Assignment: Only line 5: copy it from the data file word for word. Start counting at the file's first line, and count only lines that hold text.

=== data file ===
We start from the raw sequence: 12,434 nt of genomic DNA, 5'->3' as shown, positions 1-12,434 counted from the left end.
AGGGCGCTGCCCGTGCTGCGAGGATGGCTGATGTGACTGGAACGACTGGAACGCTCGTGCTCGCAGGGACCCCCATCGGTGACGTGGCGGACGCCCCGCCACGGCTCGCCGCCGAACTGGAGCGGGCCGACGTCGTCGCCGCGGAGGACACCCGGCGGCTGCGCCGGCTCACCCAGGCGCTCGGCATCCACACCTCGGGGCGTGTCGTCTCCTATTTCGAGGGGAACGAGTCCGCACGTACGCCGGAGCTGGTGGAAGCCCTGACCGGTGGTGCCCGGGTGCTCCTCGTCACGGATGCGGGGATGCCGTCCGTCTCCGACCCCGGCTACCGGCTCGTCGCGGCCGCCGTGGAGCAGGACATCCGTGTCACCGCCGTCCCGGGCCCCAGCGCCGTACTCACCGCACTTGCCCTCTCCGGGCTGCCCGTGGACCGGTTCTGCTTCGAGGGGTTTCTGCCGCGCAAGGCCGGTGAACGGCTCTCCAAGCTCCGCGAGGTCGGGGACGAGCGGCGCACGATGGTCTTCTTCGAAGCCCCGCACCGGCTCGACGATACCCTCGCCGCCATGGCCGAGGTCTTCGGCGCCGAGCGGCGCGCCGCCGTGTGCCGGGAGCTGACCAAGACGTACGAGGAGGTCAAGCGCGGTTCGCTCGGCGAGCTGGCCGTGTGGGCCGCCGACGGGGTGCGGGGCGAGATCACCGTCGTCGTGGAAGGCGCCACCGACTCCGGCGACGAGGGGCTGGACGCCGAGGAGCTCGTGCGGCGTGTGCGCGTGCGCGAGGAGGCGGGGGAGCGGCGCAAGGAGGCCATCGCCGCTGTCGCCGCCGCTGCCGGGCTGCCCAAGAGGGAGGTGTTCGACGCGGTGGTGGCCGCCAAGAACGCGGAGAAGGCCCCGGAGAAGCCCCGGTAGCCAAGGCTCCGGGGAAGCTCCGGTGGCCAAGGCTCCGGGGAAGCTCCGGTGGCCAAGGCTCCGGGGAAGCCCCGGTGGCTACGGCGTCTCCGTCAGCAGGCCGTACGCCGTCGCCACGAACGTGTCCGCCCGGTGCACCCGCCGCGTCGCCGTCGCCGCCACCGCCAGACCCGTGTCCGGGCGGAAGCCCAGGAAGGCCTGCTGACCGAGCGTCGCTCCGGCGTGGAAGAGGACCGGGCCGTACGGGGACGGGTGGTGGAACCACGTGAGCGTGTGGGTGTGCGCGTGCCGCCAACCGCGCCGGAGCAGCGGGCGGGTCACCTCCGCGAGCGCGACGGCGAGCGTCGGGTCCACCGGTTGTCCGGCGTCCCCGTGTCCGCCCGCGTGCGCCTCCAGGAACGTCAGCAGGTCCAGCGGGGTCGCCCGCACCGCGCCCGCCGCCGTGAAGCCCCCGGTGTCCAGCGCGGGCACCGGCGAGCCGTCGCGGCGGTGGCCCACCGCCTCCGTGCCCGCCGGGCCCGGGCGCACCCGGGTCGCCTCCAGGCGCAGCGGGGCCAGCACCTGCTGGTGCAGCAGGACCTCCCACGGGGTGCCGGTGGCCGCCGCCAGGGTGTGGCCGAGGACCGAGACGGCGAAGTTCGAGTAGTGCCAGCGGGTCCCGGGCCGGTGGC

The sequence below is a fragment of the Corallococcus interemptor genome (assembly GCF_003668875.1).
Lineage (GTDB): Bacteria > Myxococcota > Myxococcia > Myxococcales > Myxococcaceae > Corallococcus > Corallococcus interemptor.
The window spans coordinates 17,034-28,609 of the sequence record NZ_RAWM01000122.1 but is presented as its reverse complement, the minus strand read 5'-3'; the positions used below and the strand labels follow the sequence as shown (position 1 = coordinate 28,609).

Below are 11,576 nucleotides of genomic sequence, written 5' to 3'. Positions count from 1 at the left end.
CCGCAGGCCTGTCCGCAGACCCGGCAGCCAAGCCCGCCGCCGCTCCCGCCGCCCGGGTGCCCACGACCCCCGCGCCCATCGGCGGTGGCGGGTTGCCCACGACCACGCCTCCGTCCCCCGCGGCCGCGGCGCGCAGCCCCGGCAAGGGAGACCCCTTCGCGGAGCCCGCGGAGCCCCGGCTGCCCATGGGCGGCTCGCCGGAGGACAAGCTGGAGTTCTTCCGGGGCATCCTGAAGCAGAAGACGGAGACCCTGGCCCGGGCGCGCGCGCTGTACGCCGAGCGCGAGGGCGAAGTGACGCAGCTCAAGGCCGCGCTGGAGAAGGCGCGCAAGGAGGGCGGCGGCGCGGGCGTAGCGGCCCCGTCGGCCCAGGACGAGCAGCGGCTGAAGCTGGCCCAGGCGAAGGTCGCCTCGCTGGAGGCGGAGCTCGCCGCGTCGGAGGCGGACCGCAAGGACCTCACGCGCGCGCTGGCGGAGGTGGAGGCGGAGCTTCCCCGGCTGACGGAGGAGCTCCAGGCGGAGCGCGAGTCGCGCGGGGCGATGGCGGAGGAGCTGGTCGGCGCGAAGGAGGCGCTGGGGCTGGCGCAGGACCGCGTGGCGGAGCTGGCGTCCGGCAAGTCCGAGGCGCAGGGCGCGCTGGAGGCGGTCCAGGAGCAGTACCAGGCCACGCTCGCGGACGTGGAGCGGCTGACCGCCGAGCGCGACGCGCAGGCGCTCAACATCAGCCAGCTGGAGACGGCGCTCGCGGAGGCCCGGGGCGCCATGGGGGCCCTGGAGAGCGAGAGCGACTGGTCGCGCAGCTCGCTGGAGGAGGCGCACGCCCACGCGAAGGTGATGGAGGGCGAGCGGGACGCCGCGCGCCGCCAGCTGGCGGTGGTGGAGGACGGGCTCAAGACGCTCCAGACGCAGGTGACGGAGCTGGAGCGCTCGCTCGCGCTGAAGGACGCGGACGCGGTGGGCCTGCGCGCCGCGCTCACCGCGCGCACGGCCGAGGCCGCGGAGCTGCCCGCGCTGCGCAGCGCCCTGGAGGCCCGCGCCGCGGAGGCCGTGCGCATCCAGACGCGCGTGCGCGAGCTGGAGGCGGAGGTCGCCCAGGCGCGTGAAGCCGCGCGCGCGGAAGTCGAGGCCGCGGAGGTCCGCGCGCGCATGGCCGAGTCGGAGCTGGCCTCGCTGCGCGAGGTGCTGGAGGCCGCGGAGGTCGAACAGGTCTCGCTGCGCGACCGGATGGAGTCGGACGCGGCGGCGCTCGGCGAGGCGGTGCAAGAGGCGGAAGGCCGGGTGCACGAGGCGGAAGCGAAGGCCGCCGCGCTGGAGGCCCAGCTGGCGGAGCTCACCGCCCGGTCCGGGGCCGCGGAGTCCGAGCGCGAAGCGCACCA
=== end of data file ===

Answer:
The window spans coordinates 17,034-28,609 of the sequence record NZ_RAWM01000122.1 but is presented as its reverse complement, the minus strand read 5'-3'; the positions used below and the strand labels follow the sequence as shown (position 1 = coordinate 28,609).